SAN DIEGO — A year ago, Mia Labovitz was teasing her brother, Aaron, saying she thought she could make the football team at San Diego High School.
Aaron laughed at the notion that his sister might be a football player.
Aaron, a former player, has graduated, but there's still a Labovitz on San Diego's team. Mia Labovitz wasn't kidding.
She kicked two extra points last Friday in San Diego's 24-14 loss to Marian.
"It was pretty exciting when the first one went through," said Labovitz, a junior. "I said, 'Oh my God, I made it.' "
What Aaron didn't realize is that Steve Hembera, then the Cavers' coach, was unhappy with his kicker last year and had approached Labovitz, who plays girls' soccer at San Diego.
"I was shocked," she said.
The season was half over, but Labovitz decided to try kicking footballs for the junior varsity team. She made 8 of 12 extra points.
This season, Coach Bill Williams views Labovitz--whose longest practice field goal has been a modest 35 yards--as a player who can help his struggling program, both on and off the field.
The Cavers, who have less than 30 players on their varsity football roster, don't get a lot of respect and Williams is glad to see his team getting some positive recognition for a change.
"I've never been around a female football player before," said Williams, who has spent most of his career coaching college football. "She is really contributing, and, more importantly, she is going to help our program because she is a class act."
Williams said Labovitz is part of a new emphasis he is putting on special teams. The special teams were, well, special in last Friday's season opener, blocking a punt, scoring on a 90-yard kickoff return by Brandon Scales and allowing no return yardage on six punts.
"I've been high on her because I'm high on special teams," Williams said. "I don't care if you're a boy, a girl, green, purple or whatever. If you can help us on special teams, we will find you a spot."
Williams also said there have been no problems with players accepting her. Labovitz, who is not on the kickoff team, still participates in tackling drills in practice and receives no special treatment, except a separate locker room.
"When we scrimmaged Mar Vista, one of the players said, 'All right, a girl came out,' " Labovitz said. "It makes you feel good when somebody from the other team is supportive. All the players (at San Diego) have been supportive. I go through all the drills and stuff, it's pretty cool.
"I've hit people and knocked them down, but I don't like to do that because I'm afraid that they will try to get me back somehow."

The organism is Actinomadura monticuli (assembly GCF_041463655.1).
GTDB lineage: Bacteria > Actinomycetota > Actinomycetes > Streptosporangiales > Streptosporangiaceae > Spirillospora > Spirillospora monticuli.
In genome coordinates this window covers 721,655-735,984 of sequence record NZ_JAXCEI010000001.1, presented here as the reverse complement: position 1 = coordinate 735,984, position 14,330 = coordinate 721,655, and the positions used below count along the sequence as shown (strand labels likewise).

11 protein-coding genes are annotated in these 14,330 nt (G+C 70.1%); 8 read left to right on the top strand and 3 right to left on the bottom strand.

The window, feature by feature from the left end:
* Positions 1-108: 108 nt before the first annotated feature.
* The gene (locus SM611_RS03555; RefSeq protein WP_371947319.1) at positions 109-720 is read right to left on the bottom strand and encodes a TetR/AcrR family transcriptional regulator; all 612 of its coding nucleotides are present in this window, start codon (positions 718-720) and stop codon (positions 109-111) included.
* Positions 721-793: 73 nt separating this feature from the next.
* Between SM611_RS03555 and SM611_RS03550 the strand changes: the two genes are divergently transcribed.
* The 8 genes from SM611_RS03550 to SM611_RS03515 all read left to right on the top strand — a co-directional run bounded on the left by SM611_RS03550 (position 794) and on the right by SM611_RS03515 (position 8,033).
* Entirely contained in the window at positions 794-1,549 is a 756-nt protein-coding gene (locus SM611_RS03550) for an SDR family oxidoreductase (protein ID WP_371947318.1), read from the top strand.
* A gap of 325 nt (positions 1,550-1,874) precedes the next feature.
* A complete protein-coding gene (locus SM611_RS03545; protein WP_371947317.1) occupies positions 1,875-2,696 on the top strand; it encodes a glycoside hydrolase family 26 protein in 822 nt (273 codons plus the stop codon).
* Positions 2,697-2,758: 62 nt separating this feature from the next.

Last year, Lincoln opened its season with a 71-0 victory over San Francisco Wilson. The game, played in San Diego, was to be the first of a home-and-home series between the teams, with Lincoln slated to open its 1987 season in San Francisco.
Saturday, Lincoln traveled to the Bay Area and opened the season with an 82-0 victory. Afterward, Vic Player, Lincoln's coach, wasn't too happy. He had expected Wilson to be tougher this time.
"Their coach (Tony Bishop) assured me that his team would be better this season," Player said. "But I think they were worse prepared this year than last year. We had tried to get out of playing them again, but he forced us to honor the contract and said his team would be better."
Obviously, they weren't. Lincoln led, 28-0, midway through the first quarter and the second half was played with a running clock.
"It was a shame," Player said. "We could have scored 100 points."
Torrey Pines and San Pasqual each debuted home stadiums last week.
Torrey Pines, which formerly played its home games at San Dieguito, beat Carlsbad, 25-0, Saturday, playing at Torrey Pines' new stadium.
"I don't think people know what it's like to go that long without playing a home game," said Torrey Pines Coach Rik Haines. He estimated Saturday's crowd at 4,500.
San Pasqual, which played its home games at Orange Glen and Escondido, lost to Poway, 19-14, in the final minutes Friday night. San Pasqual had gone 15 years without a home field.
But having a home field will take some getting used to for Coach Mike Dolan.
"It felt like we were playing an away game because it was a strange sideline," Dolan said. "It was kind of neat not having to get on a bus and go somewhere for a game, though."
In his 17 years of coaching (at San Marcos, Ramona and San Pasqual), Dolan has never had a home field. San Marcos built a stadium in 1977, just after Dolan left for San Pasqual.